Migration and the City: Imagining

Sadler Series

Seires Lead: Helen Kim (SMC)

Series co-conveners: 

Research Context:

While historically Leeds has been a city of migrants, and continues to be the most diverse UK city outside London[1], it is only in the past few years that the city government has developed an outward strategy to address ongoing migration in the city and setting out among its ambitions to become a “welcoming and compassionate city with a strong economy”, a city that “recognize(s) migrant communities are valuable contributors to the city’s economy, culture and diversity and Leeds aspires to ensure they are welcomed and supported” (Leeds Migration Observatory 2019).

The question of migrants’ permanence rather than transience in cities is central to both academic thinking and the development of sustainable practices and policies around issues of cultural integration and community development. While there is an over-emphasis on movement and flows within migration and diaspora research, here we want to focus on the relationship between urban emplacement and migrant lives to highlight the significance of migrants’ resources and capabilities in the production of our cities—both in terms of their imaginaries and practices. This is an often overlooked aspect of the relationship between the urban and migration. By focusing on migrant ‘spatial strategies’ (Secor, 2004), we aim to explore the multiple ways in which migrants are agentic and adaptive in their everyday lives in the city.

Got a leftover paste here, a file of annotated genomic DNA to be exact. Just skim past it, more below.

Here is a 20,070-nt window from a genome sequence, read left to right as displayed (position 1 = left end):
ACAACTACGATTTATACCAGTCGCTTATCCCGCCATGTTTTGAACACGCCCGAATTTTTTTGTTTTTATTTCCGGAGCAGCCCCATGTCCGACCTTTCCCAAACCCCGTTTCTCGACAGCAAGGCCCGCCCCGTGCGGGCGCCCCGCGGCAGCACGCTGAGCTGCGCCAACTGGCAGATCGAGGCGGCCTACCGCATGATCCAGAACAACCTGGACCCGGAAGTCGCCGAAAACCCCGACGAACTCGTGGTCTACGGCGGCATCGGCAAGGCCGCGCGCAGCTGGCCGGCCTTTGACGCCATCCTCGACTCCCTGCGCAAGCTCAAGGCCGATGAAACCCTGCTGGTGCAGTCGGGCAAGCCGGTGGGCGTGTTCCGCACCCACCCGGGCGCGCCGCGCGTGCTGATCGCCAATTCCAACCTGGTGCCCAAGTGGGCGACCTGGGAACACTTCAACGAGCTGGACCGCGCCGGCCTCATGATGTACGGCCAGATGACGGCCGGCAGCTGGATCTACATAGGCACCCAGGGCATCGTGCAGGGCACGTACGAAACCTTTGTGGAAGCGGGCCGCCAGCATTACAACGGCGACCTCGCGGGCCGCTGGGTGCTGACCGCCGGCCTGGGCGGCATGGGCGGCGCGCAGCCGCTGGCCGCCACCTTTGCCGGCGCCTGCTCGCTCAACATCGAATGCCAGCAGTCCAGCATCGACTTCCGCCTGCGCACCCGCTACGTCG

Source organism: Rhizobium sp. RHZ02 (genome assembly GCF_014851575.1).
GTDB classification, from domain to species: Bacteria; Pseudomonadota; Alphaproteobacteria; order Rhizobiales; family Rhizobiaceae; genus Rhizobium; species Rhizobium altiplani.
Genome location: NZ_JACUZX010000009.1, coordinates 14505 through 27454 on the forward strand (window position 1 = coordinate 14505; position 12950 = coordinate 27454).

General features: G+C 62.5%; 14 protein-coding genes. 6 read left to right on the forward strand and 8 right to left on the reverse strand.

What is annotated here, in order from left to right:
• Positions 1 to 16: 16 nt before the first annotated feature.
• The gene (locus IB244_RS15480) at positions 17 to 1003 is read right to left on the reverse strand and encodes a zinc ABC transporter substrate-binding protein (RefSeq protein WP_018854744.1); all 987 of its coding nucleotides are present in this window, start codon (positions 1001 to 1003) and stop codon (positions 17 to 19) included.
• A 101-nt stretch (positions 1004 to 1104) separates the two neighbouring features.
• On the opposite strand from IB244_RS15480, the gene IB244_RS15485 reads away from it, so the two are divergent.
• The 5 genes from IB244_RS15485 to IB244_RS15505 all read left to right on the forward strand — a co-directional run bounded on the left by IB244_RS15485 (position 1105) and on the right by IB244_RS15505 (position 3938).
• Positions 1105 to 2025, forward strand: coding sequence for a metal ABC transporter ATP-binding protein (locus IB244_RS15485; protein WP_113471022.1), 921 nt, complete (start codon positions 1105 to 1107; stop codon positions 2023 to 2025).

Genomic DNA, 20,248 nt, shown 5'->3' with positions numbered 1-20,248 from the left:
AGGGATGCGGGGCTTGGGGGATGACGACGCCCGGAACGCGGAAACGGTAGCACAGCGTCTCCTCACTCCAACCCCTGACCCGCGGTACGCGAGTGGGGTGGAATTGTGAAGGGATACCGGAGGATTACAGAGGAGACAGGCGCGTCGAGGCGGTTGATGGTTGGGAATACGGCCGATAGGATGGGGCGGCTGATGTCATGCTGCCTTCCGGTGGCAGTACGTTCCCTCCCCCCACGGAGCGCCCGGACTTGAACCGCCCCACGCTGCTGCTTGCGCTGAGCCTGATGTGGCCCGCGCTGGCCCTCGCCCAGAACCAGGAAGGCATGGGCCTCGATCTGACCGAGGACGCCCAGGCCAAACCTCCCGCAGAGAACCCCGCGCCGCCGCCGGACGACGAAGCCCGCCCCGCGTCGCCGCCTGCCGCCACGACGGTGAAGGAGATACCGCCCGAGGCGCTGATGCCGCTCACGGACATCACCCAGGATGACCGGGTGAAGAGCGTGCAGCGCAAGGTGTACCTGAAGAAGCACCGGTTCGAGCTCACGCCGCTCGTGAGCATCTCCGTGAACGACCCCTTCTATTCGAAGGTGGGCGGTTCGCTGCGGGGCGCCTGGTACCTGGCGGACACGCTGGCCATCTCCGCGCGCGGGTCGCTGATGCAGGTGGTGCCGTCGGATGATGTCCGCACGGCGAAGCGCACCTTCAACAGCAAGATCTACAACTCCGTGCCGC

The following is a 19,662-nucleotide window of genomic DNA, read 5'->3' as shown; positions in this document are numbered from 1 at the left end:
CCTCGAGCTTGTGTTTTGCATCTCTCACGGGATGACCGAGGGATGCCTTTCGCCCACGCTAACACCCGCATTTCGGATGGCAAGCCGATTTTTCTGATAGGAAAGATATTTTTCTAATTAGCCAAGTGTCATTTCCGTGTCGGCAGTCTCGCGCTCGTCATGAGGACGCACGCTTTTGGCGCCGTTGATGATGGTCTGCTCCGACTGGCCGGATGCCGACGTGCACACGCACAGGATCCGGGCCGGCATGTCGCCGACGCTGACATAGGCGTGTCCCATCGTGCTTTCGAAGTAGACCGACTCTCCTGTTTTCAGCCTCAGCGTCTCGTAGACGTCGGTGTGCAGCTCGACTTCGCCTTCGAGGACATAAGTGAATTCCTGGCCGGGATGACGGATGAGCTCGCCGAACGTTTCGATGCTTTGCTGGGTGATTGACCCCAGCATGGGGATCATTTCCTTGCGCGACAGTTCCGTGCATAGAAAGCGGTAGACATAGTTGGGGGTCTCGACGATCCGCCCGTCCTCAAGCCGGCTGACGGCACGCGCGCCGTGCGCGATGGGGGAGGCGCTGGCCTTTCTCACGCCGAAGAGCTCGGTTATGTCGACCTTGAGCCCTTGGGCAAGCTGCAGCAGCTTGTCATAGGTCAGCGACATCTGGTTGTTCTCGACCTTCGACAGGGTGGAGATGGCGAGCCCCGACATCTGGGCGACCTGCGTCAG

Urban space is a dynamic field of action, which is continually remade by a variety of processes and uses, rather than being just an inert container (Murdoch, 2006). Furthermore, space is seen as inherently social and a hybrid of physical and communicative features (Massey, 2005). We maintain that communication about, within and across urban space (e.g. through the media) is as significant as are embodied practices occurring in physical space.

Aims of the Series

The seminar series will therefore be divided into two main parts; ‘imagining’ and ‘making’ the city, in order to highlight the relationship between narrative, communication and imagination, on the one hand, and materiality, infrastructure, and practices on the other.

Events in the Series

City of refuge or digital order? A cross-European story of migration and the city (10 October 2019)

Creative workshop for new residents (21 November 2019)